Files in this item



application/pdfLauren_Kelley.pdf (2MB)
(no description provided)PDF


Title:Analysis of potent odorants in spearmint oils
Author(s):Kelley, Lauren
Advisor(s):Cadwallader, Keith R.
Department / Program:Food Science & Human Nutrition
Discipline:Food Science & Human Nutrition
Degree Granting Institution:University of Illinois at Urbana-Champaign
essential oil
gas chromatography-mass spectrometry
aroma extract dilution analysis
stable isotope dilution analysis
Abstract:Spearmint has been grown in gardens since the 9th century as an herb thought to possess a wide range of health benefits. Spearmint was introduced to the Massachusetts Bay Colony in 1628. Commercial cultivation of spearmint in the United States began in the 1790’s. The production of spearmint spread west and now is primarily grown in Washington and Oregon. The majority of the world’s spearmint is grown in the United States, with production totaling 2.93 million pounds in 2013. The popularity of spearmint is attributed mainly to its use in chewing gum and breath mints, as well as other confectionery products and oral healthcare products. While the major volatile constituents of spearmint are well known, there has been little research on the potent odorants in spearmint. The identification and quantitation of these compounds was performed in this study to give a better understanding the flavor chemistry of spearmint oils. Potent odorants in Native spearmint, Scotch spearmint, and Macho mint oils were identified by application of gas chromatography-olfactometry (GC-O) and gas chromatography-mass spectrometry (GC-MS). Aroma extract dilution analysis was performed to determine the potency of the odorants. Of the 85 odorants detected, R-(-)-carvone was the most potent odorant in all three spearmint oils. Eugenol, ethyl-2-methyl butyrate, β-damacenone, and (3E,5Z)-1,3,5-undecatriene were also identified to be predominant odorants in the spearmint oils. New potent odorants not previously identified in spearmint include 1-hexen-3-one, 3-methyl-2-butene-1-thiol, and 2-methylisoborneol. Forty-six compounds in Native spearmint, Scotch spearmint, and Macho mint oils were quantified using various methods. Nineteen high abundance compounds were quantified using a gas chromatography-flame ionization detector (GC-FID), 20 were quantified by stable isotope dilution analysis (SIDA), and 14 were quantified by gas chromatography-olfactometry (GC-O) dilution analysis. Seven of the compounds quantified by GC-O dilution analysis were also quantified by SIDA. The concentration results were used to calculate the odor activity value (OAV) of each compound by dividing the concentration by the odor detection threshold of the compound in water. Among the compounds quantified, those with the highest OAVs were R-(-)-carvone, 1,8-cineole, (E,Z)-2,6-nonadienal, β-damascenone, and (3E,5Z)-1,3,5-undecatriene.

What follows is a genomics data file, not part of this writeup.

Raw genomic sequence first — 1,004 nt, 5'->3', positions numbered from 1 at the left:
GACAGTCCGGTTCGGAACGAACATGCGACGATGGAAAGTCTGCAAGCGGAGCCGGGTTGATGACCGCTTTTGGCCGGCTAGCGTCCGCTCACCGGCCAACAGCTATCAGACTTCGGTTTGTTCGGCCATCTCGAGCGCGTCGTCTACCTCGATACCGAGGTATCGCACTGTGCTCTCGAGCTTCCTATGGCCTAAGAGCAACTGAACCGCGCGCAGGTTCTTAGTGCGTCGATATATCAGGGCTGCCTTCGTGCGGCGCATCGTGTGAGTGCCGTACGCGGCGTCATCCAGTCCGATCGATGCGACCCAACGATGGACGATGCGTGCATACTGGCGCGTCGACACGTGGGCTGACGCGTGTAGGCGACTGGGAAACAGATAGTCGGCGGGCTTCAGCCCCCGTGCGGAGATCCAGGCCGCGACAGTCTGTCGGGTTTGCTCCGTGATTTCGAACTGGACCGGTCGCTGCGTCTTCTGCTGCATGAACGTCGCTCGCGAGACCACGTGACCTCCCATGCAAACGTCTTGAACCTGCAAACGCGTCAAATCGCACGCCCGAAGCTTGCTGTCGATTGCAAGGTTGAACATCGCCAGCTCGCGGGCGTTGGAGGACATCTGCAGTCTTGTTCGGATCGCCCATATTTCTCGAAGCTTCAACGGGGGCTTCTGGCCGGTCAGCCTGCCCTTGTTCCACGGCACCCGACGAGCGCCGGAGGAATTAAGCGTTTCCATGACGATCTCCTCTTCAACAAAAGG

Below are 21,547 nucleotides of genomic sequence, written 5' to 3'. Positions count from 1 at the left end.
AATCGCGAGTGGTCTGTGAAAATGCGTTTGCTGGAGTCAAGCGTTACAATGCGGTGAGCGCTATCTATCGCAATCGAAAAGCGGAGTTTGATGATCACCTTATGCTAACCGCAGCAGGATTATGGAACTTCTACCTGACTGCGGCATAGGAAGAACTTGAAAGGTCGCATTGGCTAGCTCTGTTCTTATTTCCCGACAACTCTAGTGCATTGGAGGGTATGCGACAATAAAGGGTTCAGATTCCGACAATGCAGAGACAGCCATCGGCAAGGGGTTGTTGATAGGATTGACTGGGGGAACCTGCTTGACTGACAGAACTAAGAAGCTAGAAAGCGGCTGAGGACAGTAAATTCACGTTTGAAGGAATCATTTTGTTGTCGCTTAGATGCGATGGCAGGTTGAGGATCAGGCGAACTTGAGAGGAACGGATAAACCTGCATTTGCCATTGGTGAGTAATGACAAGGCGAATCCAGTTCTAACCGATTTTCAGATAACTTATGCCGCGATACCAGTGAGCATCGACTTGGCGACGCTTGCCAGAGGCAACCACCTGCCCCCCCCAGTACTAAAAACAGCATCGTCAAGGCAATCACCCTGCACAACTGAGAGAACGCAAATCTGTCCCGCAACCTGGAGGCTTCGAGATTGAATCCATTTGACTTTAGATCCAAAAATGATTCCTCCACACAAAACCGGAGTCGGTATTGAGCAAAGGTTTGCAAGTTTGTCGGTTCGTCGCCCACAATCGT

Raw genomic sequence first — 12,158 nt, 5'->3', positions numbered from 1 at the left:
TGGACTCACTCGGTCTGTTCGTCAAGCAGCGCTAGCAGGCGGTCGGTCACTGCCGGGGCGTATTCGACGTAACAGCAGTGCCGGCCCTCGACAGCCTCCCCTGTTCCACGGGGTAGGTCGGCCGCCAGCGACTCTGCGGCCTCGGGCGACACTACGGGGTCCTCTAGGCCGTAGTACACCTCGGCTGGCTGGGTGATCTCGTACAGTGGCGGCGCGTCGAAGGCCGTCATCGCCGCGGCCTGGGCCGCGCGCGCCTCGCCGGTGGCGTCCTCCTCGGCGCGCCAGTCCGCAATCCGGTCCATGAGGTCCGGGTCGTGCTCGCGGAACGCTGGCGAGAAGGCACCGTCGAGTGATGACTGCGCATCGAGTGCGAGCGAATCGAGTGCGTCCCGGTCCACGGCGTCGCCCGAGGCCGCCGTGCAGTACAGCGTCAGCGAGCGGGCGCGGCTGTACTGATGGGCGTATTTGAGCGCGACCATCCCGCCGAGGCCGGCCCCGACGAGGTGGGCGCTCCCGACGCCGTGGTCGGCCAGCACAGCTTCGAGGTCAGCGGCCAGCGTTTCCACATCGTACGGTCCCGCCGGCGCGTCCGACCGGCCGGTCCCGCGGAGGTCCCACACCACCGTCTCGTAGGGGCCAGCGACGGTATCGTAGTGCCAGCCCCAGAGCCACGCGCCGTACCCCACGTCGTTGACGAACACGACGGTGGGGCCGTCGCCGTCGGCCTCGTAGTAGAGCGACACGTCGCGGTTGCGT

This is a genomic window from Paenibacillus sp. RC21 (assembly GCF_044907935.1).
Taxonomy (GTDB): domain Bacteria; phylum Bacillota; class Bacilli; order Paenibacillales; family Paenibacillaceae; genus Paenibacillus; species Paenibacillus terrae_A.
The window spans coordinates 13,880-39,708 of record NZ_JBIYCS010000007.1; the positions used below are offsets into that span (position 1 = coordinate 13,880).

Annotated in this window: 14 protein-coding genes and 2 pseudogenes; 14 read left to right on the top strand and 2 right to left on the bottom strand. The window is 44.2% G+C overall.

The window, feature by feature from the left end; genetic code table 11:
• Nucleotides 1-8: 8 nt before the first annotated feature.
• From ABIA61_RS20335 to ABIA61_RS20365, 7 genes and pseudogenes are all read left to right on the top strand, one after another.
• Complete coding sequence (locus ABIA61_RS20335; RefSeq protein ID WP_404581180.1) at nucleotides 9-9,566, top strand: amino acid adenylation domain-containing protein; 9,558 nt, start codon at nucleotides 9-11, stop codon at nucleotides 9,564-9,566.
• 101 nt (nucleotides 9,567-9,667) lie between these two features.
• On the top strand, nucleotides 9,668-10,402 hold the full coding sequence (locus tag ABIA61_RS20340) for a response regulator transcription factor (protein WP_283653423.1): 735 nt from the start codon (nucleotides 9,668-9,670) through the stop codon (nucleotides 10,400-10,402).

Issue Date:2014-09-16
Rights Information:Copyright 2014 Lauren Kelley
Date Available in IDEALS:2014-09-16
Date Deposited:2014-08

This item appears in the following Collection(s)

Item Statistics